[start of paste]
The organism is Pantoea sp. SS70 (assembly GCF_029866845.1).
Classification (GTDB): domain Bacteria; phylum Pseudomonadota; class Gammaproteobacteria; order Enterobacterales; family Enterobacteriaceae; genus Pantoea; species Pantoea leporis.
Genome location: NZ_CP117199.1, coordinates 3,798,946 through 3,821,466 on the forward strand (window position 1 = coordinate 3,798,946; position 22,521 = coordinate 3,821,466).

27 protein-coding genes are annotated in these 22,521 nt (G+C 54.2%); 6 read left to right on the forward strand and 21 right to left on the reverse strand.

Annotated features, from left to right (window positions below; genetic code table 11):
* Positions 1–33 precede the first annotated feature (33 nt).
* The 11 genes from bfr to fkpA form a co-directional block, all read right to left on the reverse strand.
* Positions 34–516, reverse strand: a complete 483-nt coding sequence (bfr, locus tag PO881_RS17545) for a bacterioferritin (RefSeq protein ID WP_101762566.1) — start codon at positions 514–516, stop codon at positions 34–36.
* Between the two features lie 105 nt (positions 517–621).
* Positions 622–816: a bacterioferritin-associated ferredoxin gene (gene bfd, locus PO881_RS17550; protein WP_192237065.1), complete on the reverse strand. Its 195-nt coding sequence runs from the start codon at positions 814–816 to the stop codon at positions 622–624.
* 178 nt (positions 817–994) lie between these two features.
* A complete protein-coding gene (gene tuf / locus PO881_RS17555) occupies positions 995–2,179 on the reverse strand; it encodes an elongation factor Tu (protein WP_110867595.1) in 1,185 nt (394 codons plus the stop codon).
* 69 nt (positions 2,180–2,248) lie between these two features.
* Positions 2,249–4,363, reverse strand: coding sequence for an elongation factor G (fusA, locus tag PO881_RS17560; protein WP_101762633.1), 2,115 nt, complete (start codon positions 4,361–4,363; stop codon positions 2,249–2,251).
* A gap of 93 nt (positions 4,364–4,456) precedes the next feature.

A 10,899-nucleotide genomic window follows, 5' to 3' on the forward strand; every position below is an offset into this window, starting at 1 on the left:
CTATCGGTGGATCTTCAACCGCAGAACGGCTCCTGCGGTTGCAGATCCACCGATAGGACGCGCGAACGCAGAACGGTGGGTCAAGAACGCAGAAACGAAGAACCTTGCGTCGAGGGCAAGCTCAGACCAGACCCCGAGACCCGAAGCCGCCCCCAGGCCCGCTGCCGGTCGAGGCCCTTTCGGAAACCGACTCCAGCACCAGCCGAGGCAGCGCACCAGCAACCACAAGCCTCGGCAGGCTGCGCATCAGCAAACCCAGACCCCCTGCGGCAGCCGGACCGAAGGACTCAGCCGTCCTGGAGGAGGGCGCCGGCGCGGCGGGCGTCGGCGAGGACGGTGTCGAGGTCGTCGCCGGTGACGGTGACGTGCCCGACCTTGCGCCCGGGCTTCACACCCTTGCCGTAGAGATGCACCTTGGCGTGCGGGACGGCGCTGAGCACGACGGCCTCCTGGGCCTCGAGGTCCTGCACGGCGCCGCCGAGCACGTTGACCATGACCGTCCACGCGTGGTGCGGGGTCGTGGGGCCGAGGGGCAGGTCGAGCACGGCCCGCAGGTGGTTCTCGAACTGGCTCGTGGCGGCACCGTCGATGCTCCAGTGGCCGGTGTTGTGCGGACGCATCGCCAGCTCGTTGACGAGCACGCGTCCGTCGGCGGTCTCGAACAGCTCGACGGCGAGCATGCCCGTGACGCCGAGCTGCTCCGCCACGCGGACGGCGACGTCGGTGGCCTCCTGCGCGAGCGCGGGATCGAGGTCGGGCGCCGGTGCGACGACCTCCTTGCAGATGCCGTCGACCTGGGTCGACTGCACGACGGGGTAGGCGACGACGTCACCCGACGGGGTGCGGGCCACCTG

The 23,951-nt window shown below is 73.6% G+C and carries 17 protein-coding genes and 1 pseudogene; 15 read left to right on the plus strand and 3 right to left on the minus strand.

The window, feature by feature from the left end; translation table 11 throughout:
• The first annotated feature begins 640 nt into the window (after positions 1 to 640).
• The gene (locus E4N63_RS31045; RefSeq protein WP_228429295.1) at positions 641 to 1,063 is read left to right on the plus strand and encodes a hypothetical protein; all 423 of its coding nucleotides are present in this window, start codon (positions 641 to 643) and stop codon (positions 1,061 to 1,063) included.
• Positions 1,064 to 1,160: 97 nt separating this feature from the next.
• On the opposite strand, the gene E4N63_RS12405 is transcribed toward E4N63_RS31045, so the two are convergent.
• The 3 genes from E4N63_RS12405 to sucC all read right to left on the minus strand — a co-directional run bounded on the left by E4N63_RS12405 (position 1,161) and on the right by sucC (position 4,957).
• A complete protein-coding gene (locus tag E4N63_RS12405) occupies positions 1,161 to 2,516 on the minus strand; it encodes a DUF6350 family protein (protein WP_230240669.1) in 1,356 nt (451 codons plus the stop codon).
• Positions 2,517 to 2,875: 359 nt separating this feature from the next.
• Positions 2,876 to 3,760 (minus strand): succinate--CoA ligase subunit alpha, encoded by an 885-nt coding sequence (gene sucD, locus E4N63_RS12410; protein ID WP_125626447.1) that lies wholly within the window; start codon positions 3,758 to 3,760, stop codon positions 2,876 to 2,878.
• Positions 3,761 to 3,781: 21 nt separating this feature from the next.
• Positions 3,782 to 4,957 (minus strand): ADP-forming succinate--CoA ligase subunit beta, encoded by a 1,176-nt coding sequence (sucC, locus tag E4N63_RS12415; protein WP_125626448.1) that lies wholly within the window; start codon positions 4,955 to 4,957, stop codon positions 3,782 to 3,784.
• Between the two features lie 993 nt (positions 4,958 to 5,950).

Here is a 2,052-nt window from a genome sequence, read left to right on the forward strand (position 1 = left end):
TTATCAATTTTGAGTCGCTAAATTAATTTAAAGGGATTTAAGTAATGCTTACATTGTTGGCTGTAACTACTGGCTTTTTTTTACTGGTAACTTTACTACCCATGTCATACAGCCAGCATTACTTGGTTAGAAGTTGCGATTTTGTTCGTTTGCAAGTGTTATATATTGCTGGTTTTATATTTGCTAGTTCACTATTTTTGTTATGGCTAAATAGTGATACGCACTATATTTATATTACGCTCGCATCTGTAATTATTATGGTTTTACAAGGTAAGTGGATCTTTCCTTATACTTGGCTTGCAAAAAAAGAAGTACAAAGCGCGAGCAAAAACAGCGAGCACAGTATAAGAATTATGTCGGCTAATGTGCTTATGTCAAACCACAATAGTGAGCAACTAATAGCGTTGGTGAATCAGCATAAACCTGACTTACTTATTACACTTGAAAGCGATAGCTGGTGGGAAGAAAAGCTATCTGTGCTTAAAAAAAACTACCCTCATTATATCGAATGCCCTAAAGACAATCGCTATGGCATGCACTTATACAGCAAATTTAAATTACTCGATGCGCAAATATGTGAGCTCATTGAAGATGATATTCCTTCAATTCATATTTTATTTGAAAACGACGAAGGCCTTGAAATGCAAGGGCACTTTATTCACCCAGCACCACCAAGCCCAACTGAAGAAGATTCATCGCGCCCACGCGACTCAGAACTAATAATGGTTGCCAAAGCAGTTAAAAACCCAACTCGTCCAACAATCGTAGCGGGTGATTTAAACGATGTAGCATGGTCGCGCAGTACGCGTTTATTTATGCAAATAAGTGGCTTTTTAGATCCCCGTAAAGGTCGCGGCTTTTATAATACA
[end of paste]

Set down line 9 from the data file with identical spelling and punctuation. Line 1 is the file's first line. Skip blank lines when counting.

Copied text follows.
* Between the two features lie 105 nt (positions 517–621).